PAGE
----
Happy New Year! I want to thank everyone who has read and commented on our reviews in 2015 and 2016. The reviews are hard work, but a fun and rewarding process. My biggest enjoyment is providing unbiased opinions about new clubs that will help players navigate the waters of a new purchase. We take to heart your comments, thoughts and ideas for what you want to see included in these reviews. With that said, we are going to tinker with the process a bit and add some new features this year. We’ll begin with one of the most consistent trends in your comments, to include launch monitor numbers in the reviews.
So let’s start things off strong in 2017 with a review of the TaylorMade M family of clubs. After an incredible 2016, TaylorMade looks to keep up the momentum they created with the original M family of clubs by redesigning the M1 and M2 drivers, and adding an M2 D-Type driver to the 2017 lineup. (At the time of testing, we were only able to test the M1 and M2 heads, but will include the M2 D-Type down the road.)
I hope you enjoy the addition of the launch monitor numbers to the driver reviews. We look forward to providing you with even more info in the near future and possibly pitting OEM drivers vs other OEM drivers. All our hard work and testing is done in an effort to help you play better golf and enhance your buying experience here on GolfDiscount.com. Check back often for new reviews, and as always, please leave your comments below!
– Bob Gomavitz
Some Info About the Session
Launch monitor testing was done using a Foresight Launch Monitor. One thing to note, while I originally hit the new 2017 M family to write my reviews, due to a shoulder injury I was unable to hit when we went back to add the launch monitor numbers to the reviews. However, I sat in with the tester who provided us proper numbers to use with some pretty darn good swings.
Stats Included on Chart
- Swing Speed
- Ball Speed
- Launch Angle
- Spin Rate
- Carry Distance
- Total Distance
The testing was done with 9.5 degree of lofts on both heads, with the loft set to standard on the hosel adjustment setting. To ensure consistent results we used Titleist Pro V1 golf balls for all swings. For the M1 we put the front weight at neutral and the back weight all the way to the rear to help provide max forgiveness and launch. TaylorMade has made the T-Track slightly longer with the 2017 version to increase the MOI (read on below to learn more about it).
We chose the True Temper Project X HZRDUS Yellow 6.0 65 shaft, which is considered to be more on the lower launch side. The Project X HZRDUS Yellow 6.0 63 gram shaft provides excellent feel and control in the player’s hands and is one of many high-end shafts that you can get at no upcharge. For those of you who are big gear junkies like me, this shaft is similar to the PX LZ shaft which loads the middle of the shaft just a little bit more. So there you have it, and onto the data!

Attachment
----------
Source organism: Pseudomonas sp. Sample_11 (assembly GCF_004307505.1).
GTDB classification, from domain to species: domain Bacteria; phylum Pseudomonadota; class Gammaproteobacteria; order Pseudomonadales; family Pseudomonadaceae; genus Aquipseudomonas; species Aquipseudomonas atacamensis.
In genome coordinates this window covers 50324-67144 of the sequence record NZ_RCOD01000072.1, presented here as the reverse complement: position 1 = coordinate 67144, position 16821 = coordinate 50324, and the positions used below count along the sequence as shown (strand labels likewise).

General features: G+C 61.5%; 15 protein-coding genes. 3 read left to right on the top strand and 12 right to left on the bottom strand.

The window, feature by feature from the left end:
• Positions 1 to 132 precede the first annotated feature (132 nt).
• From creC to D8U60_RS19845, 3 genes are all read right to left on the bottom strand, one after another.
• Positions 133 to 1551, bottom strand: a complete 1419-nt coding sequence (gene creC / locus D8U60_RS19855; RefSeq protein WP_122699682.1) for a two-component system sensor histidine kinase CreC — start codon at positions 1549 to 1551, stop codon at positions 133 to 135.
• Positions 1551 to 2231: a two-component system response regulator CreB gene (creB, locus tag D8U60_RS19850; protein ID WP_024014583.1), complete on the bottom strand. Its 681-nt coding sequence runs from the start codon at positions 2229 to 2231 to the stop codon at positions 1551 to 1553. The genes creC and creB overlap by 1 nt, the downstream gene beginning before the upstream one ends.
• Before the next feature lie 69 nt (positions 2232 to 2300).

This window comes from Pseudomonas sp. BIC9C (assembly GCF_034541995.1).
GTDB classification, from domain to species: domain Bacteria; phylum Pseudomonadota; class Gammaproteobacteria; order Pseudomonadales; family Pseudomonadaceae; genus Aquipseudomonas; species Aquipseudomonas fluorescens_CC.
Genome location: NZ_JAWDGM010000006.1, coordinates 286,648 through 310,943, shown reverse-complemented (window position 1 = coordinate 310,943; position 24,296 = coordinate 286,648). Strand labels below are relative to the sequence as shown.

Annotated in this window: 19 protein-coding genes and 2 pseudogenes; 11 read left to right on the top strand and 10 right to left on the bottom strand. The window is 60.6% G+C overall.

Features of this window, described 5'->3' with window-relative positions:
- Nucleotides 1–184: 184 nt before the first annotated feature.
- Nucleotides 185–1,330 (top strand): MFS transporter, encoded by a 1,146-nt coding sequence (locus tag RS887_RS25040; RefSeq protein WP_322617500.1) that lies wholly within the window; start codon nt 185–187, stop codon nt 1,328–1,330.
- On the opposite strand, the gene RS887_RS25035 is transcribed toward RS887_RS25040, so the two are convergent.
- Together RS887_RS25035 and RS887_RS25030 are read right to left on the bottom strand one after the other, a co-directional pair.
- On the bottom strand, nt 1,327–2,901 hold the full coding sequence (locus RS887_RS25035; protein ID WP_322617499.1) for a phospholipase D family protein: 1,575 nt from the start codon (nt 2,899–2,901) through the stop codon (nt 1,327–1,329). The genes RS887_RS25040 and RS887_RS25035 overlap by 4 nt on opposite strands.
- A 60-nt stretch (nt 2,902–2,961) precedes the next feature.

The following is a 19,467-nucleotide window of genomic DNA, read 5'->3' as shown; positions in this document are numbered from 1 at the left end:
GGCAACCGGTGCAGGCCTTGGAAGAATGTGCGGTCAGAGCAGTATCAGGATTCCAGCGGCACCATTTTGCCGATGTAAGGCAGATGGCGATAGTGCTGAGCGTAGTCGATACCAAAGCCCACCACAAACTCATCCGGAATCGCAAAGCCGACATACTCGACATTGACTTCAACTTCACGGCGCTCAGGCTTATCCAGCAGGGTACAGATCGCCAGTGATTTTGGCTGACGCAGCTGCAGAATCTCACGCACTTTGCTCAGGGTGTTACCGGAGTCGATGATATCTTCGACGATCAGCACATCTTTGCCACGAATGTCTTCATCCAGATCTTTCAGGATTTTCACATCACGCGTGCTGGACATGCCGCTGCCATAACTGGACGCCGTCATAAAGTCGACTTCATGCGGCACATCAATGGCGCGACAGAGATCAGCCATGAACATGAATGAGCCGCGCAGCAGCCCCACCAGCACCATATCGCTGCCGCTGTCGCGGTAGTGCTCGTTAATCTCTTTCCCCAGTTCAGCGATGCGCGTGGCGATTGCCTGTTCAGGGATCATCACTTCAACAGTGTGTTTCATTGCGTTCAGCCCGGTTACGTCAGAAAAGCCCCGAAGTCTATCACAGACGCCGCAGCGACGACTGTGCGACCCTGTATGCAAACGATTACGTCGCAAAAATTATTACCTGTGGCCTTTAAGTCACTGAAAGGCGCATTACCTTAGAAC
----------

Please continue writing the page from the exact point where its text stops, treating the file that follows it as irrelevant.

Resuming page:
Based on the numbers, the M2 provided this player with better overall performance and fit. Plus, numbers aside, the player felt more comfortable with the M2 in his hands over the M1. The M2 produced a faster swing speed (104.8 MPH to 103.7 MPH), longer carry (265.9 yards to 263.8 yards), total distance (298.1 yards to 292.5 yards), and a lower spin rate (2280.5 RPM to 2348 RPM) than the M1. The M2 also produced the biggest bombs with one topping out at 319.9 yards versus the M1’s longest distance at 308.6 yards.
TaylorMade M1 Driver
Club Tested: M1 Driver 460cc Shaft: Mitsubishi Kuro Kage Silver TiNi 60; Flex: Stiff; Loft: 9.5°
TaylorMade has taken their Multi-Material construction to the next level with a revamped 6-layer carbon fiber crown and brand new carbon toe panel. These modifications increase the overall amount of carbon fiber on the club by 43%. As a result of the savings in weight TaylorMade’s engineers have produced a lower CG club head with an expanded T-Track weight system that promotes better launch conditions. The redesigned T-Track system allows for 64% more front-to-back CG movement compared to the original M1.
In addition, a new, more light-weight sleeve with 4 degrees of adjustability allows players to strategically place a greater amount of weight into the head instead of the hosel area. The iconic two-tone crown is precision-fit to a skeletal titanium body using an FF2FF process. This engineering technique results in craftsmanship of the highest quality giving the M1 an aggressive appearance and undeniable performance.
Who’s It For?
The M1 is somewhat thought of as more of a players club, but slower swing players who do not always spin the ball enough will see an increase in spin and a higher MOI from the ability to move the CG even further back on the new T-Track. With that being said, the 2017 M1 is a great Driver for all abilities! Plus to 36 handicaps.
Testing in the winter presents its own set of challenges, but I shook off the rust and hit the range with the new M1. I set the rear weight all the way back and the front weight in the N position. By doing so, I set up the driver with the most forgiveness possible and a higher launch angle. At address, I saw only minor cosmetic differences, most notably the white of the crown is expanded slightly in the heel and toe areas. My guess is that this will help strengthen where the two materials meet. Compared to the 2016 M1, this year’s M1 is more muted acoustically.
The question I get asked the most about the new M1 is “Why should I buy the 2017 version over the 2016 version?” First off, the increased MOI now makes this head better for all abilities and produce more forgiveness. I hit a few drives off of the toe area and although I predictably lost some distance I still produced some fairly straight strikes. Another advantage is the ability to custom order an M1 (you cannot custom order the 2016 version). You will miss out on the overall playability of your driver if you simply buy one off the rack. With so many no charge shaft upgrades available, make sure to get the shaft that fits your swing and swing speed the best.
TaylorMade M1 Fairway Wood
Club Tested: M1 Fairway Wood Shaft: Mitsubishi Kuro Kage TiNi Silver 70; Flex: Stiff; Loft: 17°
Similar to the M1 driver, the new 6-layer carbon composite crown design reallocates weight from the crown to other areas of the head for a lower CG. A new Open-Channel Speed Pocket increases forgiveness and ball speeds, and the new, more light-weight adjustment sleeve offers 4 degrees of lofts.
Who’s It For?
The adjustable weight track and loft sleeve make the 2017 M1 fairway woods for players of all abilities. Plus to 36 handicaps.